Really good acting all around; probably the best I’ve ever seen in a superhero movie. I loved that it wasn’t Batman’s movie — it was about Commissioner Gordon, the Joker, and Harvey Dent. All three of those guys were great. Particularly Gary Oldman. I wish it had been more Rachel Dawes’ movie, but even so, Maggie Gyllenhaal kicks Katie Holmes’ ass.

Batman really doesn’t make a lot of choices during the movie, and the one choice he does make is predicted and subverted by the Joker. That’s practically a theme — Harvey Dent takes Batman’s choices away from him, the Joker does it a few times, and so on. Thus, the aforementioned trio has to drive the movie, and they’re really good at it.

Also, Heath Ledger’s performance is about as scary-good as people are saying; emphasis on scary. The movie’s worth it just for that.

Originally published at Imaginary Vestibule.

bryant: (Default)

Sadly I’m not going again this year, for good reasons involving schedule and finances, but that’s OK. It will not stop me from considering the lineup at length.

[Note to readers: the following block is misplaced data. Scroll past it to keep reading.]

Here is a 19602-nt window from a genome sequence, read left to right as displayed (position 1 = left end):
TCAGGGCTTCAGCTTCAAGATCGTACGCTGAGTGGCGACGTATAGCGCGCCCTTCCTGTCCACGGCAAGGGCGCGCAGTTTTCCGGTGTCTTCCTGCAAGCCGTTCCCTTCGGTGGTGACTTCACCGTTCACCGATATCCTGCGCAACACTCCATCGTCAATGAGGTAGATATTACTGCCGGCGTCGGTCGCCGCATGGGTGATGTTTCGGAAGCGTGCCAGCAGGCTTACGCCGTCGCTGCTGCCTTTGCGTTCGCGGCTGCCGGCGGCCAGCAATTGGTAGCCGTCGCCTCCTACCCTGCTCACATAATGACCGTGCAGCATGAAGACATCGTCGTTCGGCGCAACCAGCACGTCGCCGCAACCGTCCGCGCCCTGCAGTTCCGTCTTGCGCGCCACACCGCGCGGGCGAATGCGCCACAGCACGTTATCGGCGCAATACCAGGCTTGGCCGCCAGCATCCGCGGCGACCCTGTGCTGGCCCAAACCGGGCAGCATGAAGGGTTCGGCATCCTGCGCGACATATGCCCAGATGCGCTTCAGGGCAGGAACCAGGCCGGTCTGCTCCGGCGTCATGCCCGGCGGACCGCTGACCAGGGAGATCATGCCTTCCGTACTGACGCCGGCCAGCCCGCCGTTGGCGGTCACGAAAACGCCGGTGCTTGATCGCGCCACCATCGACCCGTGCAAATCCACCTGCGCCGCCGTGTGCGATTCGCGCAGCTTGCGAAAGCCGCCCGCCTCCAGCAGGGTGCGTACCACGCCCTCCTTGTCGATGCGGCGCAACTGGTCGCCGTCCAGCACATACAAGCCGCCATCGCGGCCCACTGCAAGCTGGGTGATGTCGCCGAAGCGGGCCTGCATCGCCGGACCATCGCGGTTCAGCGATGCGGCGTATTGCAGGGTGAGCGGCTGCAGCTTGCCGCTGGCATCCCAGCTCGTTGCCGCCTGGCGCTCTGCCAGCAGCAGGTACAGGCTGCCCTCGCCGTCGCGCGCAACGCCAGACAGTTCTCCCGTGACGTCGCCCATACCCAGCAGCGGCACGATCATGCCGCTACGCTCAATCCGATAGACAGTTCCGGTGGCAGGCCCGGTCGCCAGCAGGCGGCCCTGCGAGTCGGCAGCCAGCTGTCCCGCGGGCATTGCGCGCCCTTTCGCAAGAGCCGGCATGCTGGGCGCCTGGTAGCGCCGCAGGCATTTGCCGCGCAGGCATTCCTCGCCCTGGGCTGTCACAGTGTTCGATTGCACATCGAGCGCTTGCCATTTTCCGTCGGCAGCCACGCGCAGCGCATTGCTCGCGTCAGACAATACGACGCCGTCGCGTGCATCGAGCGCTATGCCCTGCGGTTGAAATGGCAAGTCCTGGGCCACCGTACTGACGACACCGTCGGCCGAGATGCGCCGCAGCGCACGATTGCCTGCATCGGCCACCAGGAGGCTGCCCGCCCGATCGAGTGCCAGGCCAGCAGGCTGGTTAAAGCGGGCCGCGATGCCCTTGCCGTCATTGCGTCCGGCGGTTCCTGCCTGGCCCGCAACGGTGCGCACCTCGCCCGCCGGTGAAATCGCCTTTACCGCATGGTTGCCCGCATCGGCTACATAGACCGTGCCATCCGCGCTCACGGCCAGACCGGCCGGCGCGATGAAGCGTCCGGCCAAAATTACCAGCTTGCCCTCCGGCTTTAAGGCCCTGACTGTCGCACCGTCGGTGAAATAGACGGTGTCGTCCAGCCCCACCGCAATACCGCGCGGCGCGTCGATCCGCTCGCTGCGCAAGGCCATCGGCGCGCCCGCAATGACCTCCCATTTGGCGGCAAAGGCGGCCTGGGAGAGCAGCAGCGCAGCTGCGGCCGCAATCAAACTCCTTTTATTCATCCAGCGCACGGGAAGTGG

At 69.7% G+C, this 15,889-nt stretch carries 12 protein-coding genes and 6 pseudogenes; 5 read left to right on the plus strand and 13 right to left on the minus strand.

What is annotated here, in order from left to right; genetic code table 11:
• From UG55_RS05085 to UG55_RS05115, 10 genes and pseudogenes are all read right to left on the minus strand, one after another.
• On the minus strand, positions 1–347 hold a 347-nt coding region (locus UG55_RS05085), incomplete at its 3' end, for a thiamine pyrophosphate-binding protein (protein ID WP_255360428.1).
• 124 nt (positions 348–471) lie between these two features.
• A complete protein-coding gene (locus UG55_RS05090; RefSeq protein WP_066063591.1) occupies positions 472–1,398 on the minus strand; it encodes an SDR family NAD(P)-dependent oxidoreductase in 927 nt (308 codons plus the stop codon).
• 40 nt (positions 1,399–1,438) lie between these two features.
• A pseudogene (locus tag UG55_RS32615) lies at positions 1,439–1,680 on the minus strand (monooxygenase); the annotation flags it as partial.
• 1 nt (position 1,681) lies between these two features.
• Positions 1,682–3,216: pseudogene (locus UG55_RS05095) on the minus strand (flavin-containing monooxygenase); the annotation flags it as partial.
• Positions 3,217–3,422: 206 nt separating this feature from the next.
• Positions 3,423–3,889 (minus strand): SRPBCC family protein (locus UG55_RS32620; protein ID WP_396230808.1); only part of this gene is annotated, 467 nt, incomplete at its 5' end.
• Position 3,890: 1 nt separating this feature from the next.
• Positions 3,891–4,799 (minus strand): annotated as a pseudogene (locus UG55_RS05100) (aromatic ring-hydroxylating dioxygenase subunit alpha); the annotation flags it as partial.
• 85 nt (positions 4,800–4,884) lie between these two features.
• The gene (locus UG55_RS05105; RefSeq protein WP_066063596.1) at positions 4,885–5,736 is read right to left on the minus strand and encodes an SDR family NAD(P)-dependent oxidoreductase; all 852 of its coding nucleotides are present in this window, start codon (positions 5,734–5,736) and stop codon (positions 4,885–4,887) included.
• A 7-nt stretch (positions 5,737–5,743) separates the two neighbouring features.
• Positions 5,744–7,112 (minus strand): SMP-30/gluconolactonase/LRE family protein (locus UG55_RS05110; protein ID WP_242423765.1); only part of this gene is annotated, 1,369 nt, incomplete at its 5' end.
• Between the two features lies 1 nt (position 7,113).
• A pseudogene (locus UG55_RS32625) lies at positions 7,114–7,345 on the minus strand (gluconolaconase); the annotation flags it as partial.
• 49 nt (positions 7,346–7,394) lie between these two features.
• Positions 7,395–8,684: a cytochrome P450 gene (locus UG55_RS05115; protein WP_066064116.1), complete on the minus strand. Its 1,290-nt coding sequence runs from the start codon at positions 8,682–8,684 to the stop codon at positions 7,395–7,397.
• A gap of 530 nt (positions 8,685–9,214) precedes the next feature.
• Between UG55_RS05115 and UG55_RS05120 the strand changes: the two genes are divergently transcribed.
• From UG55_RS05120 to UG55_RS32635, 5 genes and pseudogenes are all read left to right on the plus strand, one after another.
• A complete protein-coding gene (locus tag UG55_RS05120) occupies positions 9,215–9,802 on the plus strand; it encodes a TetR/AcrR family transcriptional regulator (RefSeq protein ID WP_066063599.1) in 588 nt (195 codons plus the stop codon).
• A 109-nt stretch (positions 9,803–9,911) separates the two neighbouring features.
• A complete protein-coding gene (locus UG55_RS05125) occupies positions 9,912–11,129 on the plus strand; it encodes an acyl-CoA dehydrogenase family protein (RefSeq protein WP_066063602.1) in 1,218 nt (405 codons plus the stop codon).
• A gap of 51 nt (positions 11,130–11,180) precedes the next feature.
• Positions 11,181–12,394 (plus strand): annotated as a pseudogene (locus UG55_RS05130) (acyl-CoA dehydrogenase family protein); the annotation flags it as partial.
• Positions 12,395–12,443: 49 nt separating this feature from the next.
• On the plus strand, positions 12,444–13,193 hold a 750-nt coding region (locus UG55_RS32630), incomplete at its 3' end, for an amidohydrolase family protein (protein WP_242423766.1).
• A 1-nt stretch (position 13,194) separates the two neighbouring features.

The ticketing is wild this year. The festival starts this Thursday; tickets go on sale tomorrow. The schedule only came out like Friday. Make your decisions quick. I’m thinking next year I just choose a week and trust in fate for the movies. Or go for two weeks. Mmm, two weeks.

Here is the volume. Here is the pump. Here is the dance floor. Do what is right.

Read the rest of this entry » )

Originally published at Imaginary Vestibule.

bryant: (Default)

Wanted sucked rocks. Here’s a list of the good:

  • Set pieces: the skyscraper assassination, the sunroof bit, the keyboard across the face.
  • Angelina Jolie’s performance, which was surprisingly nuanced and subtle, especially at the end.
  • The Russian thriller-verging-on-horror aesthetic: the knife fight in the denoument.